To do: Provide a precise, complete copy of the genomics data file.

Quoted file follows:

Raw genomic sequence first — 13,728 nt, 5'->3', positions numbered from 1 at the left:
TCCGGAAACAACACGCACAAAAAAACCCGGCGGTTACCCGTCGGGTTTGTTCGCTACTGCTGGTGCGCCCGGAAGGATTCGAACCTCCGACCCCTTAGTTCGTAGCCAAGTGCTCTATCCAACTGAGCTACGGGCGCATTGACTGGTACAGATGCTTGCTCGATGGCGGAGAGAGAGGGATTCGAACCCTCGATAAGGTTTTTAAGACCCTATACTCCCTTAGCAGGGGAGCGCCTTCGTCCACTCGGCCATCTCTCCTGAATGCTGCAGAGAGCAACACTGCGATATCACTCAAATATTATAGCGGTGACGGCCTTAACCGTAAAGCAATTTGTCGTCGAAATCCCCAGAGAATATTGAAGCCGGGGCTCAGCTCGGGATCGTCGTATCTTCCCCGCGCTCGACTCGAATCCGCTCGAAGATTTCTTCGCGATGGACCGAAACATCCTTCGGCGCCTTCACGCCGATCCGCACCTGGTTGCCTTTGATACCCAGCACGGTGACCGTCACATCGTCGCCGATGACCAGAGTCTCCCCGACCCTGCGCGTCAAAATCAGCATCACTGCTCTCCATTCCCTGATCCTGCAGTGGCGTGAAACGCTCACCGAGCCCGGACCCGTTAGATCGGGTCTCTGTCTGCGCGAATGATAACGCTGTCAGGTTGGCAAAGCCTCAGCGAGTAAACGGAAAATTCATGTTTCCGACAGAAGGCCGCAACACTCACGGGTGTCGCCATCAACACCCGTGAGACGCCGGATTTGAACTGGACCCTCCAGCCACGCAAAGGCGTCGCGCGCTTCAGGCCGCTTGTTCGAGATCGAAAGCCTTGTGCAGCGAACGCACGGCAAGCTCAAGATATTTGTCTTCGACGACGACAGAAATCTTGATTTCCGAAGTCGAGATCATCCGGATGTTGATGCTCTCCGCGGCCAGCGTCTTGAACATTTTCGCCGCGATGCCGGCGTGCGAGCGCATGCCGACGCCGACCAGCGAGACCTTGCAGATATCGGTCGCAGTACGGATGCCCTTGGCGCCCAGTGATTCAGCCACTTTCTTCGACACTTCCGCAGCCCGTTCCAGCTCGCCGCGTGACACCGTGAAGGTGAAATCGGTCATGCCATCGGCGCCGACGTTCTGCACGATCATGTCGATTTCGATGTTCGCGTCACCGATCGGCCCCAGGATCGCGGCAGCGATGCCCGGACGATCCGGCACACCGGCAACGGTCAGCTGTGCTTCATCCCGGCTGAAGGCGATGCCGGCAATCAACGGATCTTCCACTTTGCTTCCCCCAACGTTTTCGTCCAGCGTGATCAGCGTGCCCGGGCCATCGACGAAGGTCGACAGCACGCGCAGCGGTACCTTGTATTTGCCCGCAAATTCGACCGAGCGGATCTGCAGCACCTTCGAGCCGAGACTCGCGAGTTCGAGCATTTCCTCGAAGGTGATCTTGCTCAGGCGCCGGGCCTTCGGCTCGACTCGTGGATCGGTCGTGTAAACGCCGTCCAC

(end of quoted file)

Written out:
Raw genomic sequence first — 13,728 nt, 5'->3', positions numbered from 1 at the left:
TCCGGAAACAACACGCACAAAAAAACCCGGCGGTTACCCGTCGGGTTTGTTCGCTACTGCTGGTGCGCCCGGAAGGATTCGAACCTCCGACCCCTTAGTTCGTAGCCAAGTGCTCTATCCAACTGAGCTACGGGCGCATTGACTGGTACAGATGCTTGCTCGATGGCGGAGAGAGAGGGATTCGAACCCTCGATAAGGTTTTTAAGACCCTATACTCCCTTAGCAGGGGAGCGCCTTCGTCCACTCGGCCATCTCTCCTGAATGCTGCAGAGAGCAACACTGCGATATCACTCAAATATTATAGCGGTGACGGCCTTAACCGTAAAGCAATTTGTCGTCGAAATCCCCAGAGAATATTGAAGCCGGGGCTCAGCTCGGGATCGTCGTATCTTCCCCGCGCTCGACTCGAATCCGCTCGAAGATTTCTTCGCGATGGACCGAAACATCCTTCGGCGCCTTCACGCCGATCCGCACCTGGTTGCCTTTGATACCCAGCACGGTGACCGTCACATCGTCGCCGATGACCAGAGTCTCCCCGACCCTGCGCGTCAAAATCAGCATCACTGCTCTCCATTCCCTGATCCTGCAGTGGCGTGAAACGCTCACCGAGCCCGGACCCGTTAGATCGGGTCTCTGTCTGCGCGAATGATAACGCTGTCAGGTTGGCAAAGCCTCAGCGAGTAAACGGAAAATTCATGTTTCCGACAGAAGGCCGCAACACTCACGGGTGTCGCCATCAACACCCGTGAGACGCCGGATTTGAACTGGACCCTCCAGCCACGCAAAGGCGTCGCGCGCTTCAGGCCGCTTGTTCGAGATCGAAAGCCTTGTGCAGCGAACGCACGGCAAGCTCAAGATATTTGTCTTCGACGACGACAGAAATCTTGATTTCCGAAGTCGAGATCATCCGGATGTTGATGCTCTCCGCGGCCAGCGTCTTGAACATTTTCGCCGCGATGCCGGCGTGCGAGCGCATGCCGACGCCGACCAGCGAGACCTTGCAGATATCGGTCGCAGTACGGATGCCCTTGGCGCCCAGTGATTCAGCCACTTTCTTCGACACTTCCGCAGCCCGTTCCAGCTCGCCGCGTGACACCGTGAAGGTGAAATCGGTCATGCCATCGGCGCCGACGTTCTGCACGATCATGTCGATTTCGATGTTCGCGTCACCGATCGGCCCCAGGATCGCGGCAGCGATGCCCGGACGATCCGGCACACCGGCAACGGTCAGCTGTGCTTCATCCCGGCTGAAGGCGATGCCGGCAATCAACGGATCTTCCACTTTGCTTCCCCCAACGTTTTCGTCCAGCGTGATCAGCGTGCCCGGGCCATCGACGAAGGTCGACAGCACGCGCAGCGGTACCTTGTATTTGCCCGCAAATTCGACCGAGCGGATCTGCAGCACCTTCGAGCCGAGACTCGCGAGTTCGAGCATTTCCTCGAAGGTGATCTTGCTCAGGCGCCGGGCCTTCGGCTCGACTCGTGGATCGGTCGTGTAAACGCCGTCCAC